God disciplines us for our good, that we may share in His holiness (Hebrews 12:10). He is a Father who is determined that His children will obey Him and grow in godly character. pp. 24-25
What does it mean to walk by faith? It means to obey God's Word in spite of the feelings within us, the circumstances around us, and the consequences before us. The people of Israel saw the Red Sea before them and the Egyptian army behind them, but Moses looked by faith to the Lord above them, and he led the nation safely out of Egypt. p. 29
To live above with saints we love,
Will certainly be glory.
To live below with saints we know -
Well, that’s another story. p. 36
As a Christian, I'm not a physical unit in a religious organization. I'm a living part of a miraculous spiritual unity in Christ - a member of one body, a stone in one temple, a branch in one vine, to name but a few of the New Testament images of the church. All Christians are different, and yet we are all united in Christ. Regardless of race, color, gender, political, or economic status, believers are "all one in Christ Jesus." Unity without diversity is uniformity, and diversity without unity is anarchy; but unity and diversity combined by the Holy Spirit in the church will produce a dynamic life of sacrifice and service that can change the world. p. 41
Humble prayers build bridges, but selfish prayers tear down and build barbed wire fences. p. 42
The Lord usually starts to answer prayer by working first in the hearts of those who are praying. p. 43
"Well, the least I can do is pray for you," we hear Christians say, but they are dead wrong. The most we can do is to pray for others, because that's the first step in our getting involved with them to help meet their needs. p. 43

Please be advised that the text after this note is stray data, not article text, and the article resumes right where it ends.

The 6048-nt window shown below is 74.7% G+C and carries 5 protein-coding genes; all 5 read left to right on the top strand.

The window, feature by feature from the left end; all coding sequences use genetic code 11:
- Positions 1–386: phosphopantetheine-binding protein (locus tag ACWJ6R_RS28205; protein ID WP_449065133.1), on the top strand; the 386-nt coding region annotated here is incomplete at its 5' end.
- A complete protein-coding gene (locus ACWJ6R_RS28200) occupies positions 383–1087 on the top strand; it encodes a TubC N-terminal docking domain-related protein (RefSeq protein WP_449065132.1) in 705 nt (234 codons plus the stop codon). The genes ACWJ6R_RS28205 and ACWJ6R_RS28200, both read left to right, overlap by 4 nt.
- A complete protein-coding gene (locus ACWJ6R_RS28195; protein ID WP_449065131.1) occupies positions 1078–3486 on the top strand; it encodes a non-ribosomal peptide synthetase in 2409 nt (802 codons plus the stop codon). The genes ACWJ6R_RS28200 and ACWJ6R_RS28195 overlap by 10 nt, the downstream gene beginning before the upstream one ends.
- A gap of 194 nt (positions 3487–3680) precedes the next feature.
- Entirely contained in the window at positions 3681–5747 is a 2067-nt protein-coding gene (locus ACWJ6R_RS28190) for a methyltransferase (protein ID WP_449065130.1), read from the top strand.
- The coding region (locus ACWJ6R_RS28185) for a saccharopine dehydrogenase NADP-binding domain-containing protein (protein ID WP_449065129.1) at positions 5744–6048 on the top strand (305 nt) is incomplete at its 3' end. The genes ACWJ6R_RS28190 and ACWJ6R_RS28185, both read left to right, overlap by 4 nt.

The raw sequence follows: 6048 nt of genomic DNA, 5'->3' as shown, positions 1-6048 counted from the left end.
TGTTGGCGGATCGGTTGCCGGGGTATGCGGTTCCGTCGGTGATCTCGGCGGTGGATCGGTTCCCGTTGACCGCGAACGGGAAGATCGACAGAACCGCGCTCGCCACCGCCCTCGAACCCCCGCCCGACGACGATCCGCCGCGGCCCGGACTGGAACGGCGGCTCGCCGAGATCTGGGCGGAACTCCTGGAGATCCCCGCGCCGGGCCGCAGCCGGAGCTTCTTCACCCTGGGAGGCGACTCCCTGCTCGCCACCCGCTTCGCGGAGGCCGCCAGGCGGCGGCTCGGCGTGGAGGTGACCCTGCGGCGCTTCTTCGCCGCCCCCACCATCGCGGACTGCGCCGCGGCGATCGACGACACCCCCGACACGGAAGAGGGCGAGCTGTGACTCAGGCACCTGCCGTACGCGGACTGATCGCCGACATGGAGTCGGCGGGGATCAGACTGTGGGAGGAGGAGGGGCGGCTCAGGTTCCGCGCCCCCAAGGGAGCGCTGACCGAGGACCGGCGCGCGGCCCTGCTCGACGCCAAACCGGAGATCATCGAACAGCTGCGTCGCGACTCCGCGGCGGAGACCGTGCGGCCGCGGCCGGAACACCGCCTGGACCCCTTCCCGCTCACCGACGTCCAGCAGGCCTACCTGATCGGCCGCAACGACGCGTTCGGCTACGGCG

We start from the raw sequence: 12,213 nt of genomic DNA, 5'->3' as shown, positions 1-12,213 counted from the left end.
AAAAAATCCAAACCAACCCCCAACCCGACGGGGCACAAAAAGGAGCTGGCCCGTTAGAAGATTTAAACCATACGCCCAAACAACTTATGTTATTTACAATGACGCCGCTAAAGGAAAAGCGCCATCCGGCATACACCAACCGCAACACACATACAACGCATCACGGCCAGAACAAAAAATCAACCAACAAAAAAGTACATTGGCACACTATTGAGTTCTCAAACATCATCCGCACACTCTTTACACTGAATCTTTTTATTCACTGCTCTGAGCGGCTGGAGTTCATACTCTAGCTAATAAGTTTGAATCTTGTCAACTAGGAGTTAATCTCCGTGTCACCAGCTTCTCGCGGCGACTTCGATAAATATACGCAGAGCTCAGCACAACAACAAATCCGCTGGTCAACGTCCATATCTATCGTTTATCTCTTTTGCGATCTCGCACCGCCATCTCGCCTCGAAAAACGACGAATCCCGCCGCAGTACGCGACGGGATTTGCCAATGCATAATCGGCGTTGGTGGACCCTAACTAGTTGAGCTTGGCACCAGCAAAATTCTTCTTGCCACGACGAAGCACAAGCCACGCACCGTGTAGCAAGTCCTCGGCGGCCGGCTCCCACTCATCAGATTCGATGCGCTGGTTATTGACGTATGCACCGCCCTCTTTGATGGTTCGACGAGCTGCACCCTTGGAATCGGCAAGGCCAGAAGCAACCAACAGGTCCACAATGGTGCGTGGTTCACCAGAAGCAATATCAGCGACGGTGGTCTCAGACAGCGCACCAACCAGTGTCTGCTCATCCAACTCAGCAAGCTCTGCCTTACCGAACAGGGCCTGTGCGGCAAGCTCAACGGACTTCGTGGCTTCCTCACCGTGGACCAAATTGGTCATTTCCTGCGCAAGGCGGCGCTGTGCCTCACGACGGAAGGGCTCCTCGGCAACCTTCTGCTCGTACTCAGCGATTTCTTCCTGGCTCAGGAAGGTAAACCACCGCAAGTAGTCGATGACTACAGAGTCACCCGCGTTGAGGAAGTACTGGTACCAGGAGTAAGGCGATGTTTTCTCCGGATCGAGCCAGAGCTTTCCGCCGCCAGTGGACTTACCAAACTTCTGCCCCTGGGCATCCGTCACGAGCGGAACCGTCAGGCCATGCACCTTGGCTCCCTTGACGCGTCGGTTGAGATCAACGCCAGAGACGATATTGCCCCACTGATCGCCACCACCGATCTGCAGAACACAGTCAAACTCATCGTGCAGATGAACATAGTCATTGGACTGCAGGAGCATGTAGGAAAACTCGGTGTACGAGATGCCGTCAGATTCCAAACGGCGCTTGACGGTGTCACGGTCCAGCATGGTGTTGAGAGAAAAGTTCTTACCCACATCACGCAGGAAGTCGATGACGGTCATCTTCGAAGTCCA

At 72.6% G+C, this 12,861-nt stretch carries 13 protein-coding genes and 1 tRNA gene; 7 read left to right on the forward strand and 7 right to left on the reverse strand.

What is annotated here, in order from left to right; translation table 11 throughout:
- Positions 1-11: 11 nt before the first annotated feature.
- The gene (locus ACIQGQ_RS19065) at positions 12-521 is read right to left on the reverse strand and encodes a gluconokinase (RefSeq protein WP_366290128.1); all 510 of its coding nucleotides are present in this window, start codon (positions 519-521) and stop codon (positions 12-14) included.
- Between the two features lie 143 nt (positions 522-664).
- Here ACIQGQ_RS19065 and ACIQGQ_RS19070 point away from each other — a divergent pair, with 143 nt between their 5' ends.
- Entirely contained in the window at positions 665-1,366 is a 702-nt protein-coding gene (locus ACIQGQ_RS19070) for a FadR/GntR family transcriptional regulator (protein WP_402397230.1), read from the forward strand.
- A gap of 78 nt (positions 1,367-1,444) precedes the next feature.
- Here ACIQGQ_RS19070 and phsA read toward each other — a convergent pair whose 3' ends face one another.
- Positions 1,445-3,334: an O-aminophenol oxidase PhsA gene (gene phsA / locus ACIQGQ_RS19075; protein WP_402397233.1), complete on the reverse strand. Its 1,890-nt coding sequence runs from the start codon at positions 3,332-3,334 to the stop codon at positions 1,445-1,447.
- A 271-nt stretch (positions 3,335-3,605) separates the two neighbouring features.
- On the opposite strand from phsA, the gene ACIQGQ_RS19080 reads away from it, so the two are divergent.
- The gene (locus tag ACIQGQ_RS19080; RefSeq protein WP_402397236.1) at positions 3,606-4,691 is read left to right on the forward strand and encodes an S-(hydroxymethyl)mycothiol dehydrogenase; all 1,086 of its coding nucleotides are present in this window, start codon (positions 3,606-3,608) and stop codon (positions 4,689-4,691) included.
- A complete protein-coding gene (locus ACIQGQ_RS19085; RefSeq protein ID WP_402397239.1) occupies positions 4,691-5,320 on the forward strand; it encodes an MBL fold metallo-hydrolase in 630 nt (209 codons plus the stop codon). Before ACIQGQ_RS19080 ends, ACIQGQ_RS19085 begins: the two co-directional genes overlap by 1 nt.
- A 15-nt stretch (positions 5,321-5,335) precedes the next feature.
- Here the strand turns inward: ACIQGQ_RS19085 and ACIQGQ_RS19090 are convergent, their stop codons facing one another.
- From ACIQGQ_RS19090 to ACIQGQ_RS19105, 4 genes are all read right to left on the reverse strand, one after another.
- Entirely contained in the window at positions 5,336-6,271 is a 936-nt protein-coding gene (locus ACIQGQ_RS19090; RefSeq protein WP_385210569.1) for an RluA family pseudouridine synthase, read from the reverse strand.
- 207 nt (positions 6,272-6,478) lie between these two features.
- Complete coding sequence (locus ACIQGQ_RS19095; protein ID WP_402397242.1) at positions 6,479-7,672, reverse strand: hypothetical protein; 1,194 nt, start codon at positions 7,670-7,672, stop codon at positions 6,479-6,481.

The phrase "love one another" is found at least a dozen times in the New Testament, and prayer is one way we practice that love. p. 43
"The purpose of preaching is to express and not to impress," and the same truth applies to our praying, especially our public praying. We should pray because we want the Father to be glorified, not because we want to impress Him or anyone else with our vocabulary or our theology. How tragic to please everybody except God! p. 48
Has the glory of God departed from some of our homes, churches, and parachurch ministries and we don't realize it? Is there really "glory in the church" or just crowds of people seeking religious entertainment? Not to desire to glorify God is the beginning of sin and leads to a dark and foolish heart (Romans 1:21). p. 56
When I see worshipers arriving late and walking into the sanctuary carrying cups of coffee, I wonder if they would arrive late to see the president at the White House and carry their cups into the Oval Office. . . . I recall visiting a famous national historical site, and the sign at the door read: "No Smoking-No Food-No Chewing Gum." I wanted to get copies for the church I was serving. Standing on a church platform, I've often seen people in the congregation chewing gum one minute and singing "Holy, Holy, Holy" the next minute. There is a better way for those who revere God's name (Mal. 4:2). p. 57
"Some trust in chariots and some in horses, but we trust in the name of the Lord our God" (Ps. 20:7). If you want a 20th-century application of that verse, I suggest: "Some trust in money and management, others in clever promotion and sophisticated equipment, and some in Hollywood-style religious entertainment, but we will give ourselves to prayer and God's Word and trust in the name of Jesus." p. 59
I once was an outcast stranger on earth,
A sinner by choice and an alien by birth;
But I've been adopted, my name's written down,
An heir to a mansion, a robe, and a crown.
I'm a child of the King, a child of the King:
With Jesus my Savior, I'm a child of the King. ~Harriet E. Buell pp. 62-63
Our task as a chosen people is to advertise by our words and deeds the glorious virtues of Jesus Christ. We are to live and serve in such a way that others will want what we have in Jesus Christ. But how can the church advertise the virtues of Christ if the church is imitating the world? We have been called to shine as lights, not to reflect as mirrors. We don't belong to this world system (John 17:14-19) but to a heavenly counterculture that is hated by the same world system that hated Jesus and crucified Him. p. 66